Leprosy and Leprosy Hospitals in Medieval Ireland – College of Charleston

Dr. Rachel Scott – from Arizona State.

The preconceived idea of the disease is that of a disfigured person or an outcast.  We use it in conversations today.

Dr. Scott is interested in why some diseases attract a social stigma.  She has focused on leprosy.

Leprosy:  Mycobacterium Leprae is a primarily human disease related to TB.  Armadillos were infected by researchers and now it found in their general population.  It is droplet transmitted – just like the common cold.  However the attack rate is only 5 to 10% with an incubation of 3 to 6 years.  The symptoms affect the face, hands and feet the most. The face because it is a droplet transfer and your nasal cavity is the first area to house and incubate the bacteria. There is a whole spectrum of the disease.  The Tuberculoid is the least affected by the bacteria.  They loose sensation in their extremities and their face. It often looks like a stroke.   On the other end of the spectrum is the Lepromatus.  Their “immune system” is weaker than the Tuberculoids.    The lepromatus victim displays through nodules on the face. The bacteria eats through the nasal septum, the pallet, and the anterior nasal bone.  It changes not just how they look in the face but their voice’s pitch and tone.  They also loose their eyesight.  The loss of sensation is exacerbated by the reabsorption of the paralyzed bones. Secondarily injuries aren’t notice.  The disabilities are disfiguring but not fatal.

It is one of the few diseases that can be tracked archaeologically.  Leprosy leaves marks on the skeleton where the bacteria have eaten the bones.  The widening of the nasal cavity, jaw bones receding so teeth fall out and the anterior nasal bone loss.

The historical record begins in ancient medical literature of India (BC 600) and China (BC 250).  The Greeks and Romans begin writing about it in the first century BC.  However skeletal remains have been found in India (BC 2000), Egypt (BC 200) and  England (4th century AD)

In a survey of skeletons in North/West Europe:

Roman/Britons     400AD      1480 (skeletons)   2 (affected)     .14%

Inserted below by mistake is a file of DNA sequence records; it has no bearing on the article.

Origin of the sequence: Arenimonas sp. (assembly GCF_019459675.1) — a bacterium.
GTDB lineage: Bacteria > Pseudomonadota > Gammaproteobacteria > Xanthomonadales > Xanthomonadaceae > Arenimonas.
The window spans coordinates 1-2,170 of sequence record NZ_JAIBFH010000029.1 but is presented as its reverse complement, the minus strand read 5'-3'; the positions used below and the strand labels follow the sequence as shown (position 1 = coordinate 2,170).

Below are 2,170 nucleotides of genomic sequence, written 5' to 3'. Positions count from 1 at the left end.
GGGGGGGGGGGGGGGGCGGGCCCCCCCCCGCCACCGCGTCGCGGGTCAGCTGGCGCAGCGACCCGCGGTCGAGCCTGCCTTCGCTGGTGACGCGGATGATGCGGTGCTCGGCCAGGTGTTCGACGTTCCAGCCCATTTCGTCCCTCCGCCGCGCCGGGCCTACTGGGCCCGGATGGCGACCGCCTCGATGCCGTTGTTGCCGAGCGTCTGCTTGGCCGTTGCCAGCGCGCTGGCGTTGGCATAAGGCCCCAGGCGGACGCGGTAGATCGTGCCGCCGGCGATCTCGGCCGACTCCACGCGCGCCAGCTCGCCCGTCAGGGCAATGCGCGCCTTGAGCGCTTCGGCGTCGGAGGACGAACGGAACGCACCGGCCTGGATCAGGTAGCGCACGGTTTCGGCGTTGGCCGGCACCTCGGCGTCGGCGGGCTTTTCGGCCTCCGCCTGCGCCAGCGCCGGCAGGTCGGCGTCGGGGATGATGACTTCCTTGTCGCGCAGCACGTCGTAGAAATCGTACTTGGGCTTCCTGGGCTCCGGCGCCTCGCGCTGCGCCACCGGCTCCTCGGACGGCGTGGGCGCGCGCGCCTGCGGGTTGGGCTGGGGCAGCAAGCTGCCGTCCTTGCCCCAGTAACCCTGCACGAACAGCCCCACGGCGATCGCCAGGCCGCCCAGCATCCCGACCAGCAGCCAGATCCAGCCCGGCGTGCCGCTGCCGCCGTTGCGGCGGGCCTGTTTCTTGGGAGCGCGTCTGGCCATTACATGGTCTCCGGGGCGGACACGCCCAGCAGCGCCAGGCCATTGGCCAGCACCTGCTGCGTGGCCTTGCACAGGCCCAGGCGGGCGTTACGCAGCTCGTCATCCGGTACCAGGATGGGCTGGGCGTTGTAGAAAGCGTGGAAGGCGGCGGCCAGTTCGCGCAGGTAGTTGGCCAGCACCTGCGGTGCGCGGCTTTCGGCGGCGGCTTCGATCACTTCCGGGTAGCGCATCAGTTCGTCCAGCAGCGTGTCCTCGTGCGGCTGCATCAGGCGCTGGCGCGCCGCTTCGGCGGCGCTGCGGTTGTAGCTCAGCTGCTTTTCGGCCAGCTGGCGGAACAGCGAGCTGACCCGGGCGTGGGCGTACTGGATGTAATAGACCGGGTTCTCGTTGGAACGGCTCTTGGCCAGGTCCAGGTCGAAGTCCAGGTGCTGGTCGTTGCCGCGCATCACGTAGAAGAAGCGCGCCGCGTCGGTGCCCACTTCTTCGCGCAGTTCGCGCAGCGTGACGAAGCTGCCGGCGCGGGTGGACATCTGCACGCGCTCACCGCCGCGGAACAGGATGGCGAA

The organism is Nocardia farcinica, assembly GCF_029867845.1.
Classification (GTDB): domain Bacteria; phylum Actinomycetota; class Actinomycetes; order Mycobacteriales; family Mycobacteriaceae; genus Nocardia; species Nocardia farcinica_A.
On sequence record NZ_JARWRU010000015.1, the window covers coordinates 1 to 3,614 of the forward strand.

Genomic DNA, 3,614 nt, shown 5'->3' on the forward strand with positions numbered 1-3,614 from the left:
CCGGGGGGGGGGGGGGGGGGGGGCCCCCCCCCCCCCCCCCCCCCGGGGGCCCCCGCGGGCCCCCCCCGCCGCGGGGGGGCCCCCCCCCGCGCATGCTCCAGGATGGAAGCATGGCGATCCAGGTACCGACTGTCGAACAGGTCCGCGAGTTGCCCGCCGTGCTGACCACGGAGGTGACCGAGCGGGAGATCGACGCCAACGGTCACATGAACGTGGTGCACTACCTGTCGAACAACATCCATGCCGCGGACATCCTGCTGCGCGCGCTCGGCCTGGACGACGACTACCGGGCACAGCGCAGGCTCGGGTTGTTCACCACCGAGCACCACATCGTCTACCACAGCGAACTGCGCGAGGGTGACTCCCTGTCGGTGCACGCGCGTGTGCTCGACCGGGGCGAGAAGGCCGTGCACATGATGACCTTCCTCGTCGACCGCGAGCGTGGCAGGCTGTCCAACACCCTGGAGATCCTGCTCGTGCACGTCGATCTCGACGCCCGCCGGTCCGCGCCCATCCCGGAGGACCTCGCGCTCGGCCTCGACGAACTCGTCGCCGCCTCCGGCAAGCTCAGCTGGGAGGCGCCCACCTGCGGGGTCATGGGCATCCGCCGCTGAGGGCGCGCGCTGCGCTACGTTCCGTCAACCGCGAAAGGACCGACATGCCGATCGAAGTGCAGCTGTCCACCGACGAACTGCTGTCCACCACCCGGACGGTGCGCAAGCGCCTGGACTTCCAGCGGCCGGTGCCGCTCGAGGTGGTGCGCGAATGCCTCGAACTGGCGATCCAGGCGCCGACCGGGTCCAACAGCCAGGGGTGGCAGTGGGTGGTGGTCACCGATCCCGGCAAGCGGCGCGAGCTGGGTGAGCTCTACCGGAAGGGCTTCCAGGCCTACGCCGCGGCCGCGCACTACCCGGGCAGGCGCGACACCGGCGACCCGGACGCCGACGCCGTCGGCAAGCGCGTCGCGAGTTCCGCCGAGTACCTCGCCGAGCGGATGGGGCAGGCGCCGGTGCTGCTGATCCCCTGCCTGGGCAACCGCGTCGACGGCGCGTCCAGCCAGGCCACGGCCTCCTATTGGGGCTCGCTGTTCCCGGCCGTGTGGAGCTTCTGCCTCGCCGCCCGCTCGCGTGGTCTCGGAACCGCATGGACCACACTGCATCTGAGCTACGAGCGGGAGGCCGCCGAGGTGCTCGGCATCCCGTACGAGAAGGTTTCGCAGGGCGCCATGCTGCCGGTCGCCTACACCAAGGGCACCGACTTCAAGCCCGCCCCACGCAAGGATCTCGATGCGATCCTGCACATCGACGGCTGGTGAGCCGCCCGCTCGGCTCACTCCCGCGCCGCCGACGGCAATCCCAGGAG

Anglo/Saxon         700AD      2031                         18                      .89%

Late Medieval       1300AD    4742                         108                   2.28%  (peak)

Religious Text and Medical Fact and Rethinking Leprosy

  • Old Testament (1500BC)   Leviticus 13:44-46 – 44 Now whosoever shall be defiled with the leprosy, and is separated by the judgment of the priest: 45 Shall have his clothes hanging loose, his head bare, his mouth covered with a cloth: and he shall cry out that he is defiled and unclean. 46 All the time that he is a leper and unclean he shall dwell alone without the camp.
    • In this passage, the word translated “leprosy” – zara’ath or tsara’at = ritual impurity.
    • The Septuegent translated it to the Greek word for “lepra.”
    • The Latin Vulgate kept it as “lepra” as well.
  • Medical Texts
    • Hippocrates in the fifth century BC used “lepra” to mean dry flaky skin.
    • Greek and Roman texts refer to leprosy by the term elephantiasis graecorum
  • The jump in the Medieval period
    • Constantinus Africanus translated Arabic medical texts to Latin in the 11th century.
    • He used the term lepra in his texts.
  • The doctrine of purgatory was created in the 12th century.
    • Leprosy was considered a punishment for sins.
    • However leprosy victims were considered to be living in purgatory in the mortal world.
    • It was an expression of faith for a patron to found a hospital for these atoning victims.
  • The “hospitals”
    • Not the traditional “hospital” idea.
    • Housed 8 to 12 people on average.
    • Looked over by people of holy orders.
    • The “inmates” followed monastic disciplines and schedules
    • The “inmates” had to vote to allow someone else to come into the “hospital”
    • The “inmates” could leave and go to the market days or go beg on the highways.
Ireland had 54 leper hospitals in the medieval period.
  • pre 1100 there were 6
  • 1200 there were 12
  • 1300 there were 54
  • 1400 there were 54
  • 1500 there were 2
  • 1600 there was 5
The interesting thing is that the Anglo-Norman conquest of Ireland happened during the 12th century.  When a map of the hospitals is overlaid over the map of Anglo-Norman conquest town,  the hospitals are located just outside of these towns.  The benefactors of these hospitals are primarily Anglo-Norman.  Perhaps more significantly, in the Gailic texts of that time and later, no mention of “Leprosy” or “Hospitals” is made.
Of the 54, Dr. Scott was able to find 34.  27 are under modern development and can not be excavated. 7 are able to have surveys and possibly digs.  Dr. Scott is working to document the history of the leper colonies.

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